Most hams sold in the grocery store are sold fully-cooked. This means they only require re-heating, and a glaze or sauce if desired. A “fresh ham” or leg of pork refers to raw, uncured pork that has not been smoked. It requires full cooking and is sometimes available at regular grocery stores.
Bone-in or Boneless – Most people feel that hams with the bone still in are more flavourful; however hams with the bone removed are easier to carve.
Spiral-sliced – These are usually bone-in hams that have been pre-sliced into a continuous shape for convenient serving; the difficulties of carving a bone-in ham are solved, however the slices may tend to dry out because they are pre-cut.
Dinner hams – Dinner hams are made of meat that is chopped and packed in a “football” shape; these usually have added water and so are less expensive than whole hams.
Flavoured – some hams will come with additional flavouring such as Maple or Black Forest.
Fully-cooked hams are best if heated through and served with a glaze.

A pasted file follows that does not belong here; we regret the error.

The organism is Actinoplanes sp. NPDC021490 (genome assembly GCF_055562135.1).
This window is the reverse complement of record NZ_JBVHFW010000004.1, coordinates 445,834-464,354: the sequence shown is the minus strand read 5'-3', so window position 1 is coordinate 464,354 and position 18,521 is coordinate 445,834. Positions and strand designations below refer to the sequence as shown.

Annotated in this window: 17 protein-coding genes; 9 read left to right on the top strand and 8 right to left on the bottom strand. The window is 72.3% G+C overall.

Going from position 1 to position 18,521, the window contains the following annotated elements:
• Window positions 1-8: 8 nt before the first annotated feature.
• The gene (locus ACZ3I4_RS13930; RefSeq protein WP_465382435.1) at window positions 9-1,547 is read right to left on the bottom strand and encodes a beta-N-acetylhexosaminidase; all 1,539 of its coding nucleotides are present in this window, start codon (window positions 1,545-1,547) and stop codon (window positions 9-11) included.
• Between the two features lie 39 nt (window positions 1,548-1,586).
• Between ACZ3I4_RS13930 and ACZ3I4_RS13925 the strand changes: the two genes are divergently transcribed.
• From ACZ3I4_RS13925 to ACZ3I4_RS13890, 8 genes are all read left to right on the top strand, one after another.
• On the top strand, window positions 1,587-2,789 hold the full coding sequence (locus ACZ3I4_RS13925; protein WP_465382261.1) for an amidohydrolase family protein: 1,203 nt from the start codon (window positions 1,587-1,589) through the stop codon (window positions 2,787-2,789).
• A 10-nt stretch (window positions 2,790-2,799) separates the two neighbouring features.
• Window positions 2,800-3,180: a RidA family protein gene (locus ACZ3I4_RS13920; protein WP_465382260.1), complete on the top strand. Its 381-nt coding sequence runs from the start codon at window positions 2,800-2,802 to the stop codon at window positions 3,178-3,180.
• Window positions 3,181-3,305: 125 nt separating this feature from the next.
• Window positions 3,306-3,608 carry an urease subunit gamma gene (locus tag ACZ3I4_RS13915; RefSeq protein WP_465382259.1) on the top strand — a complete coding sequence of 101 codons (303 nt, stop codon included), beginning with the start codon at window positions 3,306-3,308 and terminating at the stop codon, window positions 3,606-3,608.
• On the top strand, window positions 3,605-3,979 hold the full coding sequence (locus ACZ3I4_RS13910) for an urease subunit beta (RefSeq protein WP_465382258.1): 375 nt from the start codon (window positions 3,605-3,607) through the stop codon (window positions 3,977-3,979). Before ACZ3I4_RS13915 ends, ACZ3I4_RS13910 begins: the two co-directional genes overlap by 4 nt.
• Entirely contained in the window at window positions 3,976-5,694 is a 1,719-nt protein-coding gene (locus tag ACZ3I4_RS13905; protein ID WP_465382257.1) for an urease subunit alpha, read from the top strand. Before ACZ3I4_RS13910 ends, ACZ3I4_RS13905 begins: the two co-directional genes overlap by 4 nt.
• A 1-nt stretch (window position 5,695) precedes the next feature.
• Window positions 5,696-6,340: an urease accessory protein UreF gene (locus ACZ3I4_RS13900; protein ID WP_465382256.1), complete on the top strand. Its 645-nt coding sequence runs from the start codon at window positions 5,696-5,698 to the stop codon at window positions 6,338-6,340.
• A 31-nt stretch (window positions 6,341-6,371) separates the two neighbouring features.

Pre-heat the oven to 325°F (160 C) and cook, uncovered, until an internal temperature of 140°F (60°C) is reached (use a meat thermometer to check that ham has reached correct temperature). A fully-cooked whole ham will take about 15 to 18 minutes per pound (500 g); while a smaller fully-cooked half-ham will need about 18 to 24 minutes per pound (500 g).
Fresh (uncooked) ham or pork leg needs to be cooked to an internal temperature of 160°F (71°C) just like a pork roast.
Never baste ham with its drippings during cooking or it will be too salty. Instead, prepare a glaze and apply it during the final 30 minutes of cooking.
Thank you to “Put Pork on Your Fork” for all the information.